Kerron Clement in the 400m hurdles at the Rio 2016 Olympic Games (© Getty Images)
Kerron Clement consolidated his status as the slight favourite for the men’s 400m hurdles when he clocked a season’s best of 48.26 to win the first semi-final on Tuesday.
Japan’s Keisuke Nozawa was the first to rise over the initial six barriers but Clement’s vast experience told during the second half of the race and the two-time world champion, running out in lane eight, held the lead coming into the home straight.
As Nozawa, in lane three, started to fade, Kenya's 2015 World Championships finalist Boniface Tumuti came through strongly to take the second automatic qualifying place in 48.85.
Sergio Fernandez also finished fast to take third in 48.87, finally getting the Spanish record after several near misses in recent weeks, and taking 0.13 off a mark which had stood since 1987. However, it was not quick enough to advance to the final.
Semi-final two saw Jamaica’s Annsert Whyte run an authoritative race from the gun to take 0.05 from his personal best with a win in 48.32.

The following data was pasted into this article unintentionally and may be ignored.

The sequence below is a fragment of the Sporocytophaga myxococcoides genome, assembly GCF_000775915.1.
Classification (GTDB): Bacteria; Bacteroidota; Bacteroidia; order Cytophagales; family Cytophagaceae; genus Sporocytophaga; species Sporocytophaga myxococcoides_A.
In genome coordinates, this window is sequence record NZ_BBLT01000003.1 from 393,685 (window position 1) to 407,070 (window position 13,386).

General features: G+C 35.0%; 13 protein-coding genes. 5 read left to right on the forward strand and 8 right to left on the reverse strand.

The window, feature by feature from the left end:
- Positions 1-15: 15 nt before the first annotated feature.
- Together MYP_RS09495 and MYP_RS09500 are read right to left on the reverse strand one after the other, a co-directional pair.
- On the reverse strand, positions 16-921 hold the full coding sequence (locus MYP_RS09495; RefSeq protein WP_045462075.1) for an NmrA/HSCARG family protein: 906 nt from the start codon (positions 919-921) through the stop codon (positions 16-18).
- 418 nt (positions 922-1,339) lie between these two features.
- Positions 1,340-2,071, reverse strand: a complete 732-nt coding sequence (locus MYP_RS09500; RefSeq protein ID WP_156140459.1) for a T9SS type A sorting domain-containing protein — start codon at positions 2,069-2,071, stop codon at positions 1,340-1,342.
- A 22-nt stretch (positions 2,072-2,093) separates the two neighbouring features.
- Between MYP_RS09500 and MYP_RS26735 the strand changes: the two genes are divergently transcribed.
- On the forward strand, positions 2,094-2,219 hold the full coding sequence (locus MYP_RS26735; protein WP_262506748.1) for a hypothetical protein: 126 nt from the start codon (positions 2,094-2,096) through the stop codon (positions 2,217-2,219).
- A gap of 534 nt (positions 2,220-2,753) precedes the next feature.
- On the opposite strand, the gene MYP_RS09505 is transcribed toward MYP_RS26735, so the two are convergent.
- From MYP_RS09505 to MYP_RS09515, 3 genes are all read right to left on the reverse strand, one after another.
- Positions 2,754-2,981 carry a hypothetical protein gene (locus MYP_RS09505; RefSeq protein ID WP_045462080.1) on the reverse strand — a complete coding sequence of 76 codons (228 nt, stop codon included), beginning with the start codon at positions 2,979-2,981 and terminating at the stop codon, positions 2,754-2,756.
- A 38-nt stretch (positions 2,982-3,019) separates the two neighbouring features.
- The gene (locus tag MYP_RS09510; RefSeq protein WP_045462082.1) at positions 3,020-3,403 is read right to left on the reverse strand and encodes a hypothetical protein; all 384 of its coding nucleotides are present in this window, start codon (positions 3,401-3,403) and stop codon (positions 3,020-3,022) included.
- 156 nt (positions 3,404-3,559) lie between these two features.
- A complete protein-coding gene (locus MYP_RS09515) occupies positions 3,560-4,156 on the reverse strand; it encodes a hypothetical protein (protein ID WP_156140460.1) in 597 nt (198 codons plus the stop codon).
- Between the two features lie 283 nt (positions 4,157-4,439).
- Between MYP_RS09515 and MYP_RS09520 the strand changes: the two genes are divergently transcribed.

Now 32, Javier Culson ran a well-timed race to come through strongly for second place in 48.46 as Turkey’s European champion Yasmani Copello looked to be having to work harder than expected throughout the race but hung on to take third in 48.61. He was followed home 0.03 later by Estonia’s Rasmus Magi, both men eventually getting through as non-automatic qualifiers.
The third semi-final witnessed as a surprise as Thomas Barr came down the home straight like a bullet to win in 48.39 – evoking memories that most athletics fans have only read about of Bob Tisdall’s 1932 Olympic win in this event for Ireland – and taking 0.25 off his own national record.
With a relatively raw technique but outstanding flat speed, Haron Koech – the brother of world champion Nicholas Bett – held the lead through the first eight hurdles and hung on to take second, setting his second personal best in as many races when crossing the line in 48.49.
USA’s Byron Robinson also finished well, as Norway’s Karston Warholm – who had challenged Koech for the lead between 200 and 300 metres – faded. Robinson's personal best of 48.65 in third was not quick enough by just 0.01 to progress as Warholm finished fourth in 48.81.
Phil Minshull for the IAAF